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The Low-FODMAP Diet for Children

By: Bruno P. Chumpitazi, MD, MPH, FAAP & Ann R. McMeans, MS, RD, LDN

What we eat can have a big impact on our overall health. If you have a child with irritable bowel syndrome (IBS), you know that certain foods seem to trigger their digestive symptoms. Your pediatrician may have recommended that your child try a low-FODMAP diet. But what are FODMAPs? And what is this diet all about?

Understanding FODMAPs

FODMAP stands for fermentable oligosaccharides, disaccharides, monosaccharides, and polyols. These are sugars (carbohydrates) that are found in a wide variety of foods we eat often. FODMAP sugars include:

  • Oligosaccharides: Fructans and galacto-oligosaccharides (GOS)

  • Disaccharides: Lactose

  • Monosaccharides: Fructose

  • Polyols: Sorbitol and mannitol

FODMAPs can cause digestive problems in some people, especially those with IBS. That's because scientists have found that our small intestines don't absorb or digest FODMAPs very well. This leads to more water entering the gut. Then when FODMAP sugars reach the colon, they create more gas.

All this excess fluid and gas can lead to symptoms such as:

  • Abdominal Discomfort

  • Abdominal Pain

  • Cramping

  • Flatulence

  • Bloating

  • Diarrhea

  • Constipation

FODMAPs aren't unhealthy or bad. They just have the potential to make symptoms worse in people with sensitive digestive systems, such as those with IBS.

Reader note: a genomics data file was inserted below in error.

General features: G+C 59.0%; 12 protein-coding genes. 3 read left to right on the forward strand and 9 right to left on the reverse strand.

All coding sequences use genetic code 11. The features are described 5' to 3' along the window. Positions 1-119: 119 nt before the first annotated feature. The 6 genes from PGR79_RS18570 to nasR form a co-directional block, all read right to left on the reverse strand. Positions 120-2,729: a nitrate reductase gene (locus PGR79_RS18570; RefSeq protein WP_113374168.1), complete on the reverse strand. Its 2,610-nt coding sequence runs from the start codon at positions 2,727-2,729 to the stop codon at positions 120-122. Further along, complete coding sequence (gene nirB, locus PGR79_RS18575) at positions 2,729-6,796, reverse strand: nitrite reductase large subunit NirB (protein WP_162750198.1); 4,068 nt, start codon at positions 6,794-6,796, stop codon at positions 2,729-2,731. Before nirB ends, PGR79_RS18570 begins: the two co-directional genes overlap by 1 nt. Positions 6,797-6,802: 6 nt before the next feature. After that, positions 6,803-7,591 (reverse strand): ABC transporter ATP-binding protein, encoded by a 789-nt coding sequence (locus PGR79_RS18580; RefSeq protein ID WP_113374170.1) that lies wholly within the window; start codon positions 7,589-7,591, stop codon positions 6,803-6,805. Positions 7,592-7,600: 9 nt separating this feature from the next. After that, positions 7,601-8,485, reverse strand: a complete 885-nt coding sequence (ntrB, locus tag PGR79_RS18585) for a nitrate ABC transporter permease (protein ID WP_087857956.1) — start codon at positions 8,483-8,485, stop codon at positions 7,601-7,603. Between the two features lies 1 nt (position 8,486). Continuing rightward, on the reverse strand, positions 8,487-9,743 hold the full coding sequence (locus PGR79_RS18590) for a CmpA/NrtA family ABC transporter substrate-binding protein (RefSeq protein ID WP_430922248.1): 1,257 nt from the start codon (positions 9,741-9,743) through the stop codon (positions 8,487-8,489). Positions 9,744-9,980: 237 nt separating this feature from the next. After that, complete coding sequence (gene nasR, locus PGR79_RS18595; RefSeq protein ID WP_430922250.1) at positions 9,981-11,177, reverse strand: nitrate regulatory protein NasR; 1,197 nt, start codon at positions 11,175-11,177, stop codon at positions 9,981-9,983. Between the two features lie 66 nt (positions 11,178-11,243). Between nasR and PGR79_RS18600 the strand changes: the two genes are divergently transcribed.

FODMAP content in foods

There are many foods that are high in FODMAPs. This table gives a list of some common ones, as well as alternatives that kids can eat while on the diet. However, it's not by any means a complete list. We recommend kids work with a registered dietitian when possible.


FODMAP Type


High-FODMAP Foods


Low-FODMAP Alternatives

Fructose

High fructose corn syrup (used in many foods/beverages), molasses, honey, apples, pears, boysenberry, mango, fruit juices, agave syrup

Grapes, strawberries, cantaloupe, oranges, pineapple, banana, blueberries, maple syrup, rice syrup

Lactose

Cow's milk, yogurt made with cow's milk, heavy cream, half and half; pudding, custard, any product with milk as a main ingredient

Most cheeses in moderation (1–2 ounces per day); lactose-free milk and yogurt

Sorbitol and mannitol

Avocado, apples, nectarines, peaches, sugar-free candy and gums, watermelon, mushrooms, cauliflower, pears, whole corn on the cob

Candy and gum made with sucrose or starch; sucrose in foods and beverages

Fructans and GOS

Garlic, onion, wheat (bread, pasta), beans, cashews, falafel, cooked lentils, pistachios, hummus, coconut milk

Peanut butter, canned lentils (limited), some nuts in restricted quantities


The low-FODMAP diet